To Be . . .

. . . or not to be. 

Should I stay or should I go? 

These two roads diverging in the woods . . . which one should I take? 

It often seems that life is just a series of choices and their consequences.  In retrospect, a choice can seem destined and profound, the initiating event of what came next.  Or perhaps it is married to regret and remorse.  Ideally, whether seen in the rearview mirror as positive bellwethers of future good or as negative gatekeepers to coming pain, our choices set the stage for everything else to come. 

Robert Frost’s poem “The Road Not Taken,” about those roads diverging in the woods, is often used to demonstrate the beauty of not following the crowd.  The final lines of the poem say, “Two roads diverged in a wood, and I — I took the one less traveled by, and that has made all the difference.”   But, these are perhaps the most misinterpreted lines in all of American poetry.  We think they’re saying “Ah, what a glorious rebel I have been, and it paid off.” 

But, you see, the two roads described aren’t that different from each other.  The poem says “the passing there had worn them really about the same” and that the roads “both that morning equally lay.” Frost’s final stanza starts “I shall be telling this with a sigh somewhere ages and ages hence,” and that “with a sigh” is important. He’s actually writing about our tendency to romanticize the past, to look back at younger selves as courageous and daring rather than just . . . human, making human choices, and having no more idea than anybody else how it might all turn out. 

The rightness or wrongness, goodness or badness of our choices is often determined by the way we move through the results of our choice rather than the choice itself. 

But while we’re still on the front side of the choice, still standing at the fork in the road, is there any way to get a sense of direction? 

I was once faced with a big decision and unclear how to make it. My sister gave me some good advice.  She said, “Get off by yourself where you won’t be interrupted. Spend a few moments in meditation. Quiet your mind. When you feel completely settled within yourself, take your mind to the place where you have already decided on option A, and see how you feel.  Then clear your mind again and take it to the place where you have already decided on option B, and see how you feel.”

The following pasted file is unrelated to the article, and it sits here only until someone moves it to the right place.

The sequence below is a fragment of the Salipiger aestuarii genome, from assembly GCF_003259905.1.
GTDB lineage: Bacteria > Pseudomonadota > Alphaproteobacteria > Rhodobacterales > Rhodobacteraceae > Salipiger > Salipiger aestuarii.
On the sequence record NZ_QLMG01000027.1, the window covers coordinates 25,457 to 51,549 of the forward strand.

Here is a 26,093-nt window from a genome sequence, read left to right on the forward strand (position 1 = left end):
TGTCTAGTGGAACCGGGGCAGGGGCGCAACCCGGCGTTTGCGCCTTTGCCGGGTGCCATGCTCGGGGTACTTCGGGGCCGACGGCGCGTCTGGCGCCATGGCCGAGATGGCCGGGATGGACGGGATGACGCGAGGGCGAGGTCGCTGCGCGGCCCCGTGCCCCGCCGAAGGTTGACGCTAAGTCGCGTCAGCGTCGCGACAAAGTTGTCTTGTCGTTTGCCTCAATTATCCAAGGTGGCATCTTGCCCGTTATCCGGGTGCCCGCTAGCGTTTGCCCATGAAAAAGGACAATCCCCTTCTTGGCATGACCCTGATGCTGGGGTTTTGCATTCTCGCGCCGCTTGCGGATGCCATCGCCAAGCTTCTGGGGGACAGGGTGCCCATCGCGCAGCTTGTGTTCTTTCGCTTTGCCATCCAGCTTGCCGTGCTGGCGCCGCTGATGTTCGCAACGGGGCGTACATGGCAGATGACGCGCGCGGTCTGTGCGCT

So, I did it.  I followed her advice.  And you know what? I knew exactly what to do. My intuition, my inner guidance, my emotional self did not let me down. It sent me a clear message. 

Ultimately, though, whichever choice I made was mine. My choices are a primary way in which I co-create my life.  Should I stay or should I go? No one can tell me . . . but me. And by “me,” I mean the higher version of me that lives in the quiet places. 


Most lessons I have to 
learn more than once.
When they first come,
I see the truth.
I get it.  

And then I 

            Judgment of others 
            is a mirror 
            for my own inadequacies.

            Right action is that
            which is not attached 
            to the outcome.

            Insanity is performing 
            the same behavior and 
            expecting a different result. 

I know these things, 
but I forget because 
the world gets busy, 
the noise gets louder, 
and the distractions win. 
I forget because I’m human, 
and humans forget. 

            Do unto others 
            as you would have others 
            do unto you.  

            Fear and anger 
            cannot grow in a 
            garden of gratitude.


I forget so I can 
There is no joy 
in mowing a short lawn
or vacuuming a clean rug 
or washing a spotless dish. 
The satisfaction of the scythe
is in the tall grass.  

            Nothing exists 
            other than 
            right now. 

            The opposite of love is not 
            hate; the opposite of love 
            is fear.

            The path to awakening 
            leads through the heart, 
            not the head. 

Faith is knowing that
what we learned once
is never lost, 
and it will return
when we need it. 

            These three remain: 
            faith, hope, and love, 
            and the greatest is love.

            What we put out 
            comes back to us

            Love is 
            all you

© 2020 Deb Moore, All Rights Reserved

The Middle Age

I have a predilection for melancholy,
a generous bent toward nostalgia,
and I surrender completely to 
isolated flashes of memory 
in the gloaming. 

I’ve spent hours in meditation,
bending toward the present,
then settling into a place
of peaceful nothingness
in the moment.

I’ve loved so many ways,
the love of blood, and the
love of heart, and the love
of so much more and 
so much less.

I’ve aged into a life I like,
a daily rhythm that fits
a soul like mine, that craves 
both experience and time 
to write it.

I am middle-aged, no longer
a tree climber or a speed demon,
no longer willing to play fast
and loose with your heart
or mine.  

I have learned the lessons of
my time, and I have become
less of what I wanted and 
more of what I needed, 
and I’m happy.

But sometimes in the half-light
of dusk (one can’t meditate
every moment) I think of 
days long gone, and I 
remember you.  

© 2020 Deb Moore,  All Rights Reserved